Ahh beurre noisette. It makes me want to speak French. But, considering that I spent five years in grade school LEARNING French, then when I entered Middle School, began studying Spanish, ended up stopping at Spanish II Junior year, and now resorts to Wikipedia and Babblefish to figure out foreign languages.
I’m imperfect, I’m sorry I have to tell you now. I hope you feel the same way about me.
Anyway, beurre noisette, or hazelnut butter, or better known as brown butter. Brown butter is basically a simple concoction of cooking butter on the stove until the milk solids separate from the mixture (kind of like adding oil to salt, the salt’s going to sink to the bottom). The milk solids brown (kind of like via the Maillard Reaction, in which sugars in foods brown and become more flavorful), and the remaining liquid is a different sort of milkfat that doesn’t separate, but doesn’t evaporate. What it basically is, is clarified butter. Yep! You can dip lobster in it!
But you’re not here for lobster…I’m not either.
I’m going to explain to you how to make the right brown butter without burning it, since it gets to that stage almost instantaneously. Lets go!
My secret here is using a frying pan. You can use a sauce pan, but a frying pan is easier to stir, I find that the butter is a lot more easy to burn in a sauce pan. Also, don’t use Teflon. Please don’t, keep that for your eggs and whatnot, the browned bits won’t stick to this pan, I assure you. Why no Teflon? You can’t see your browned butter bits! Before you know it, they will turn black and you will end up with black butter, which is something entirely different from what we are shooting for at the moment. Over medium heat, heat the butter slowly and until melted.
There you have it! I like to crank the heat up one notch. We here have an electric cooktop with the settings being from LOW to HIGH with the numbers 2-9 in between. So, I melt the butter at 6, then move it up to 7, and I leave it there. This whole process takes me a long time, about 5-15 minutes. I’ve rushed it before, and I ended up with blackened butter many times.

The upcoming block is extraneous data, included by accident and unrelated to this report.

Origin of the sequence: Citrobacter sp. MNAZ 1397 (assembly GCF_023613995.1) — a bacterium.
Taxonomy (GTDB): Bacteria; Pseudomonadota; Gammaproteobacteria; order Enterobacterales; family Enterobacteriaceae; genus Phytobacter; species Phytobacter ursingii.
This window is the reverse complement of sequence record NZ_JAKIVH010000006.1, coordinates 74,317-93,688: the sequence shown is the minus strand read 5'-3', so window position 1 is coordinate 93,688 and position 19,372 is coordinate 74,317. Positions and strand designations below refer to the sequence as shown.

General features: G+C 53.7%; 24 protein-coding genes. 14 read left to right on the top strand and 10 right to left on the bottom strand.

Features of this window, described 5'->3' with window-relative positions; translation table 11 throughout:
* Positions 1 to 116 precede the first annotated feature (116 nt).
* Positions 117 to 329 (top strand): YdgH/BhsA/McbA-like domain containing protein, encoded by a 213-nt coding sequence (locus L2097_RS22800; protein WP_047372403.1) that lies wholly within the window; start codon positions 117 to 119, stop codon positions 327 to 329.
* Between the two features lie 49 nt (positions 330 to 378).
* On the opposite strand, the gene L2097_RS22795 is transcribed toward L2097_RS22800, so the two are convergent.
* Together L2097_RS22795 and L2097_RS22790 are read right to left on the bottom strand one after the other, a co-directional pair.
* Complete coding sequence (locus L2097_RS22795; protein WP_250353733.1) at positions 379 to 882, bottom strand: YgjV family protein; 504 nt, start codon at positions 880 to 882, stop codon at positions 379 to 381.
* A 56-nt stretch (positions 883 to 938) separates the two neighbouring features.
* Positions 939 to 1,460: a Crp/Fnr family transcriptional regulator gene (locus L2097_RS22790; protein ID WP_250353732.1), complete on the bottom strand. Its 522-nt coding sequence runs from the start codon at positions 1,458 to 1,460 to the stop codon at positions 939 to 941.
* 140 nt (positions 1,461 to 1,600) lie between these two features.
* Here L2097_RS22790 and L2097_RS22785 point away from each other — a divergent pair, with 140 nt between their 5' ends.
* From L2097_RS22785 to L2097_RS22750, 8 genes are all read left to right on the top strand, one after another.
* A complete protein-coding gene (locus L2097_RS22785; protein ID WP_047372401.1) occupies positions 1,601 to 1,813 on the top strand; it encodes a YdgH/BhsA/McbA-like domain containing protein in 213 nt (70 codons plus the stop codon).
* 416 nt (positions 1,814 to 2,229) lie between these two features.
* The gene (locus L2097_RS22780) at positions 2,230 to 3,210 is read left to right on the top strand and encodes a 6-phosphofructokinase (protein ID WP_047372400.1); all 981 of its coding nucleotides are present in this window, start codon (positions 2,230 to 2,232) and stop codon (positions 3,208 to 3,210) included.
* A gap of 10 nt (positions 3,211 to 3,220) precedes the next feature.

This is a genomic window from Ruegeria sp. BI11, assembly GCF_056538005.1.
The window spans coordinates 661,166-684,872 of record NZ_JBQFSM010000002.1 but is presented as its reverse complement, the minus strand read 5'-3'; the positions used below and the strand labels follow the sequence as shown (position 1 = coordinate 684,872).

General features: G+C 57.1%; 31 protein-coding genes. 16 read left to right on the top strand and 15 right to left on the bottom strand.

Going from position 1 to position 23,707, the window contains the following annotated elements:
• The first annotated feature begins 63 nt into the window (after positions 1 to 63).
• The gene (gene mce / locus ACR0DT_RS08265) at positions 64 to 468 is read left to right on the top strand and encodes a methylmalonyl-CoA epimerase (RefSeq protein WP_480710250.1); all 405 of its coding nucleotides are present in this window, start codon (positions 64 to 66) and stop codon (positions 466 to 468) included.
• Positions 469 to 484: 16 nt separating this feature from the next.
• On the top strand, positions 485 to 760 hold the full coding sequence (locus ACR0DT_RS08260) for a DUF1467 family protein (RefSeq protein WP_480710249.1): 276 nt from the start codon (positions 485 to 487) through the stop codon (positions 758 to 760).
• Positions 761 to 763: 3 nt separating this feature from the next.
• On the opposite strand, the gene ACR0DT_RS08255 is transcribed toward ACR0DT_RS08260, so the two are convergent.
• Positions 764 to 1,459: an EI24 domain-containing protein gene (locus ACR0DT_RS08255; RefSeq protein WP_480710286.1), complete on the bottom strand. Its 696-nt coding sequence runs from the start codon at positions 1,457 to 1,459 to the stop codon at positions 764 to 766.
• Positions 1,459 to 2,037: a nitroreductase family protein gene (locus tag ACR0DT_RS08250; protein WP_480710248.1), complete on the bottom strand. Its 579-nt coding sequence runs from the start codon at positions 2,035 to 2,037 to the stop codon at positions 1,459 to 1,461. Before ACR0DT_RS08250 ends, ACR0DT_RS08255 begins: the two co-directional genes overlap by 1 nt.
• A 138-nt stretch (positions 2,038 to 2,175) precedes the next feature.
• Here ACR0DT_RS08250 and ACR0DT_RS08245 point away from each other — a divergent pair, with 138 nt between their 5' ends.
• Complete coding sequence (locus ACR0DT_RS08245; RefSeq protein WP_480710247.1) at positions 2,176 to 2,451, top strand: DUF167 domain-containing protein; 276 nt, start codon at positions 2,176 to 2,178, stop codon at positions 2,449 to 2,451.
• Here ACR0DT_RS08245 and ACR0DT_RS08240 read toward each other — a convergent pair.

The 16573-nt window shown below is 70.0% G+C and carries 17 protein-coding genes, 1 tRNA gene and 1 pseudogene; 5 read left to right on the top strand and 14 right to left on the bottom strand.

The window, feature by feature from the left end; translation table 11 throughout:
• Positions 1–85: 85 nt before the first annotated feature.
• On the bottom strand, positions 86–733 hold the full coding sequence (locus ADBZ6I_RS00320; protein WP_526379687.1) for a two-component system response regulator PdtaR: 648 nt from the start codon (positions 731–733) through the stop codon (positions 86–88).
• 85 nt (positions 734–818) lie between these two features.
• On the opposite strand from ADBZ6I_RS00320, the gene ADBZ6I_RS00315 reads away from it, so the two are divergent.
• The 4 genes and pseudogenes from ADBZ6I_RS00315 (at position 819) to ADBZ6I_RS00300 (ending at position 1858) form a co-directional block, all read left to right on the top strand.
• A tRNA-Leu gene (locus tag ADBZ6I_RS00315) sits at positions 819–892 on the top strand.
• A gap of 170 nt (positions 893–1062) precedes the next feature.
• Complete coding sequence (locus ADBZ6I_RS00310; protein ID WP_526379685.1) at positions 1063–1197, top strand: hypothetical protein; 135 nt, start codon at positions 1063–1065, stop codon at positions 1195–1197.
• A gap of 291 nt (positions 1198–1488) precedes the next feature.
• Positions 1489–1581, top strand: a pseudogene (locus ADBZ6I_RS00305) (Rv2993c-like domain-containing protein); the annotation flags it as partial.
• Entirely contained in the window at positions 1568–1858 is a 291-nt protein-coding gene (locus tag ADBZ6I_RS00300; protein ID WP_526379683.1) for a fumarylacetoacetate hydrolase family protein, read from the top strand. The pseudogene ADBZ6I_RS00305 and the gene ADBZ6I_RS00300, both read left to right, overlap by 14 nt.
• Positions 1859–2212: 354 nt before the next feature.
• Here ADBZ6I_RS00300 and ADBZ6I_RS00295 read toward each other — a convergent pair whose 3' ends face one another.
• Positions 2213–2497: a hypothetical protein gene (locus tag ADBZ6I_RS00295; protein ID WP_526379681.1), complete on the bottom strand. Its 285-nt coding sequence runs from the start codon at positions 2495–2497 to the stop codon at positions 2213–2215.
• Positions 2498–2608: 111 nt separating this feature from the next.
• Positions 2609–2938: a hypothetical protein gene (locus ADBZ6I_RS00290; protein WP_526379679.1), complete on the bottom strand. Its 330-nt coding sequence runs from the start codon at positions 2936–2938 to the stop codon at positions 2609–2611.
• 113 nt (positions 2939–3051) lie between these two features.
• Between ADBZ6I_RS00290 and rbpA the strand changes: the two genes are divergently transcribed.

I assure you, it doesn’t smell nutty.
It will get a bit frothy before it actually starts to boil, and you will hear the boiling before you see it, it will happen. You can stir it every so often if you are very concerned, try a bit harder not to stir it much more than absolutely necessary. I find that when you catch yourself thinking “Am I stirring this too many times?” that’s when you are stirring it too many times. Stir it once or twice every couple of minutes, that’s fine.
Soon, the foam will start to dissipate, and what looks like foam will kind of just float on top. I think that these are just solids, because they won’t break up like foam. You can skim them out if you want, but I never do, I don’t see a point to it :/. Soon enough, the bubbles will get more frequent and thin looking, you’re halfway through at this point.
When you near the end, the bubbles start to slow a bit, and the sound of boiling will get a bit quieter. From the point, a foam will form on top again. I swirl the pan a bit once, just to be safe. Keep watching it, you will smell a warm, nutty smell, and I take it off when you see brown bits actually starting to form on the foam itself. Take it off when you first see those little brown flecks. Pour it into a bowl and get all of the brown bits off the bottom of the pan into there too.
If you look toward the top left corner of the picture, you can see some, I almost pushed it here.
You can use this in cooking and whatnot while its still liquid, baking too. But I like to let it solidify for about an hour or two in the refrigerator. The brown bits will sink to the bottom, so the color will seem like regular butter, don’t worry.
From this point, you can make anything! Anything like…oh…I don’t know…